Featured events

7-9 September 2012
Brussels Games

Brussels Gay Sports will offer a weekend of fun and fairplay in the capital of Europe, with volleyball, swimming, badminton, and tennis, as well as fitness and hiking.

Learn more HERE.
26-28 October 2012
Bern, Switzerland

The success of the first edition of the QueergamesBern proved the need for an LGBT multisport event in Switzerland. This year will be even bigger, with badminton, bowling, running, walking, floorball.

Learn more HERE.
17-20 January 2013
Sin City Shootout
Las Vegas
The 7th Sin City Shootout will feature softball, ice hockey, tennis, wrestling, basketball, dodgeball, bodybuilding and basketball.

Learn more HERE.

13-16 June 2013
IGLFA Euro Cup
After this year's edition in Budapest at the EuroGames, the IGLFA Euro Cup heads to Dublin for 2013, hosted by the Dublin Devils and the Dublin Phoenix Tigers.

Learn more HERE.

Friday, November 25, 2011

Glenn Burke and the origin of the "high five"

A segment on the excellent Radiolab show led us to this story by Jon Mooallem on ESPN.com:

[...] Glenn Burke, a young outfielder for the Los Angeles Dodgers in the late 1970s whose astonishing physique and 17-inch biceps earned him the nickname King Kong.

For at least a generation before the Sleets story surfaced, the conventional wisdom had been that Burke invented the high five on Oct. 2, 1977, in front of 46,000 screaming fans at Dodger Stadium.

It was the last day of the regular season, and Dodgers leftfielder Dusty Baker had just gone deep off the Astros' J.R. Richard. It was Baker's 30th home run, making the Dodgers the first team in history to have four sluggers -- Baker, Ron Cey, Steve Garvey and Reggie Smith -- with at least 30 homers each. It was a wild, triumphant moment and a good omen as the Dodgers headed to the playoffs. Burke, waiting on deck, thrust his hand enthusiastically over his head to greet his friend at the plate. Baker, not knowing what to do, smacked it. "His hand was up in the air, and he was arching way back," says Baker, now 62 and managing the Reds. "So I reached up and hit his hand. It seemed like the thing to do."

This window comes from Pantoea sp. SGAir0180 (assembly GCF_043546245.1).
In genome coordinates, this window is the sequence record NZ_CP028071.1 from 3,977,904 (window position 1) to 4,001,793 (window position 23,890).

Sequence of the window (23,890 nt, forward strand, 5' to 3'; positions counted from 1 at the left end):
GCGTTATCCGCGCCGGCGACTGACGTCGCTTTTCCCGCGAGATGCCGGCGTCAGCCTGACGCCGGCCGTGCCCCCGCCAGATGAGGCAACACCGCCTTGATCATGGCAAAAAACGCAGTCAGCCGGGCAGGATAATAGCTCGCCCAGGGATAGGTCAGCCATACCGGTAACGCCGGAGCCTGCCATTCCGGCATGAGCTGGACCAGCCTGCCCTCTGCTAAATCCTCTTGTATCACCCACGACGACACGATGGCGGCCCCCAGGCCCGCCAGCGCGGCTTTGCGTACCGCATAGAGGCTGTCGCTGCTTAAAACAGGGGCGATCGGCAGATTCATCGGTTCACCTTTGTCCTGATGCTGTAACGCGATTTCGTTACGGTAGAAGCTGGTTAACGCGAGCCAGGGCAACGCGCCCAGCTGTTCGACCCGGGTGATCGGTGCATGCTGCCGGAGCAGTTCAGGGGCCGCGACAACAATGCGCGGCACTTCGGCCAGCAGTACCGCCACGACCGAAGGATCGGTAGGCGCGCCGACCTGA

Burke then stepped up and launched his first major league home run. And as he returned to the dugout, Baker high-fived him. From there, the story goes, the high five went ricocheting around the world. (According to Dodgers team historian Mark Langill, the game was not televised, and no footage survives.)

The high five was a natural outgrowth of Burke's personality. The Oakland native was an irrepressibly charismatic man who, even as a 24-year-old rookie that season, had become the soul of the Dodgers' clubhouse. He did Richard Pryor standup from memory and would stuff towels under his shirt and waddle bowlegged around the dugout, imitating Dodgers manager Tommy Lasorda. "He was a joyous, gregarious person," sports agent Abdul-Jalil al-Hakim says of Burke, a friend since childhood. "He could high-five you without necessarily going through the motion with his hand."

History of the HIgh Five
Burke often high fived Dodgers teammate Dusty Baker.

What most people didn't know was that Burke was gay. Following his retirement in 1980, he became the first major leaguer to come out. Even though he tried to keep his sexuality a secret during his playing days, there had been rumors in the clubhouse. And as the 2010 television documentary Out: The Glenn Burke Story revealed, Dodgers executives scrambled to squash those rumors at all costs: In the off-season of 1977, team VP Al Campanis offered Burke $75,000 to get married. (The Dodgers executive later explained the offer not as a bribe but as a "helpful gesture" to pay for Burke's honeymoon.) According to a friend, Burke rejected the marriage deal with a mix of wit and rebelliousness. He told Campanis, "I guess you mean to a woman."

Keep reading HERE.

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